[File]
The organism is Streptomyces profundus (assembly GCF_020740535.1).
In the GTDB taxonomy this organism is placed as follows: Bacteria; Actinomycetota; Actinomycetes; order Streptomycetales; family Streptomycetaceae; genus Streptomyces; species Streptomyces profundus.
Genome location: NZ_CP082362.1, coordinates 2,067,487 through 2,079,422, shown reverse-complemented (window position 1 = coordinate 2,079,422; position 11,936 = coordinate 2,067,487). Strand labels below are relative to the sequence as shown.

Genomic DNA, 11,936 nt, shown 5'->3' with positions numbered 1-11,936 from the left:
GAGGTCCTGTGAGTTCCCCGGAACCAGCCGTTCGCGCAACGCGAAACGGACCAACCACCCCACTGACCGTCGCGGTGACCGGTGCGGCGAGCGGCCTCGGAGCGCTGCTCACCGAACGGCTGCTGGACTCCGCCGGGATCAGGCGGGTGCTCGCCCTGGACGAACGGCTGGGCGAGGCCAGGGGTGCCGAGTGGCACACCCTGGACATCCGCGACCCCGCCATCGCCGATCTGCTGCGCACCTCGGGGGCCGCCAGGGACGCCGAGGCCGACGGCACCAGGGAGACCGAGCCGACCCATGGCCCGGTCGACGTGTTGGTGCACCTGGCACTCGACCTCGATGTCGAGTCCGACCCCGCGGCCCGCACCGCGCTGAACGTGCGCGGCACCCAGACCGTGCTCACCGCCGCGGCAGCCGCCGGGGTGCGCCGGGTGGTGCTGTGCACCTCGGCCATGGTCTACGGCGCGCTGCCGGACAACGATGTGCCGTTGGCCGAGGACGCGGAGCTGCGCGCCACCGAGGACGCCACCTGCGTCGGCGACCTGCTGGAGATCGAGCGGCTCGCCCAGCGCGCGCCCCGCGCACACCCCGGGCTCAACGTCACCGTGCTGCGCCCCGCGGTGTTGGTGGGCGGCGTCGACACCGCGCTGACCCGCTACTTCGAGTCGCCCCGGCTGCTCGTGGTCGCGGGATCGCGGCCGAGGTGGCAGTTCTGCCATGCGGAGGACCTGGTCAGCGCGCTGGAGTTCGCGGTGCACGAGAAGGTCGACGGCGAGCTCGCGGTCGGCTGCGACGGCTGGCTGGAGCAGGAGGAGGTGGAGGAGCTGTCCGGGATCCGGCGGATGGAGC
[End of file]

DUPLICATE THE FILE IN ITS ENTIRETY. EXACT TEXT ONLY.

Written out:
The organism is Streptomyces profundus (assembly GCF_020740535.1).
In the GTDB taxonomy this organism is placed as follows: Bacteria; Actinomycetota; Actinomycetes; order Streptomycetales; family Streptomycetaceae; genus Streptomyces; species Streptomyces profundus.
Genome location: NZ_CP082362.1, coordinates 2,067,487 through 2,079,422, shown reverse-complemented (window position 1 = coordinate 2,079,422; position 11,936 = coordinate 2,067,487). Strand labels below are relative to the sequence as shown.

Genomic DNA, 11,936 nt, shown 5'->3' with positions numbered 1-11,936 from the left:
GAGGTCCTGTGAGTTCCCCGGAACCAGCCGTTCGCGCAACGCGAAACGGACCAACCACCCCACTGACCGTCGCGGTGACCGGTGCGGCGAGCGGCCTCGGAGCGCTGCTCACCGAACGGCTGCTGGACTCCGCCGGGATCAGGCGGGTGCTCGCCCTGGACGAACGGCTGGGCGAGGCCAGGGGTGCCGAGTGGCACACCCTGGACATCCGCGACCCCGCCATCGCCGATCTGCTGCGCACCTCGGGGGCCGCCAGGGACGCCGAGGCCGACGGCACCAGGGAGACCGAGCCGACCCATGGCCCGGTCGACGTGTTGGTGCACCTGGCACTCGACCTCGATGTCGAGTCCGACCCCGCGGCCCGCACCGCGCTGAACGTGCGCGGCACCCAGACCGTGCTCACCGCCGCGGCAGCCGCCGGGGTGCGCCGGGTGGTGCTGTGCACCTCGGCCATGGTCTACGGCGCGCTGCCGGACAACGATGTGCCGTTGGCCGAGGACGCGGAGCTGCGCGCCACCGAGGACGCCACCTGCGTCGGCGACCTGCTGGAGATCGAGCGGCTCGCCCAGCGCGCGCCCCGCGCACACCCCGGGCTCAACGTCACCGTGCTGCGCCCCGCGGTGTTGGTGGGCGGCGTCGACACCGCGCTGACCCGCTACTTCGAGTCGCCCCGGCTGCTCGTGGTCGCGGGATCGCGGCCGAGGTGGCAGTTCTGCCATGCGGAGGACCTGGTCAGCGCGCTGGAGTTCGCGGTGCACGAGAAGGTCGACGGCGAGCTCGCGGTCGGCTGCGACGGCTGGCTGGAGCAGGAGGAGGTGGAGGAGCTGTCCGGGATCCGGCGGATGGAGC